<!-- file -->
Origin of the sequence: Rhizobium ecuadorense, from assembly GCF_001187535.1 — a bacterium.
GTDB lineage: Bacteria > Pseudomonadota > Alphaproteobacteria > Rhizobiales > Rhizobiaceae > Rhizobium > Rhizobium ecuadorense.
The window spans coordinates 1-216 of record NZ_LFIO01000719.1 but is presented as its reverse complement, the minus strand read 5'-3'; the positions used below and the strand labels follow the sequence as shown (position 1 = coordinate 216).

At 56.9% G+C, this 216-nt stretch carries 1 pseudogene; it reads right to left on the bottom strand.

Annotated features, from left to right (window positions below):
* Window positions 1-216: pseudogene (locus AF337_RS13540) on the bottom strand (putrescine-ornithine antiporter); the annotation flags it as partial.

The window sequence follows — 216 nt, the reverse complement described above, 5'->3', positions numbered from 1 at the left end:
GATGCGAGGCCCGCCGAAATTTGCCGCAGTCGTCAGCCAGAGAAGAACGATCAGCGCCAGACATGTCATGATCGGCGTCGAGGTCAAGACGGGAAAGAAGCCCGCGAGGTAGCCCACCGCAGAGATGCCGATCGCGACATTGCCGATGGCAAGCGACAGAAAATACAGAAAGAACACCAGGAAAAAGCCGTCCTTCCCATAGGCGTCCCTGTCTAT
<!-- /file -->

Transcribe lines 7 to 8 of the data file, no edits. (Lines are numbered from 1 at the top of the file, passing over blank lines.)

The window sequence follows — 216 nt, the reverse complement described above, 5'->3', positions numbered from 1 at the left end:
GATGCGAGGCCCGCCGAAATTTGCCGCAGTCGTCAGCCAGAGAAGAACGATCAGCGCCAGACATGTCATGATCGGCGTCGAGGTCAAGACGGGAAAGAAGCCCGCGAGGTAGCCCACCGCAGAGATGCCGATCGCGACATTGCCGATGGCAAGCGACAGAAAATACAGAAAGAACACCAGGAAAAAGCCGTCCTTCCCATAGGCGTCCCTGTCTAT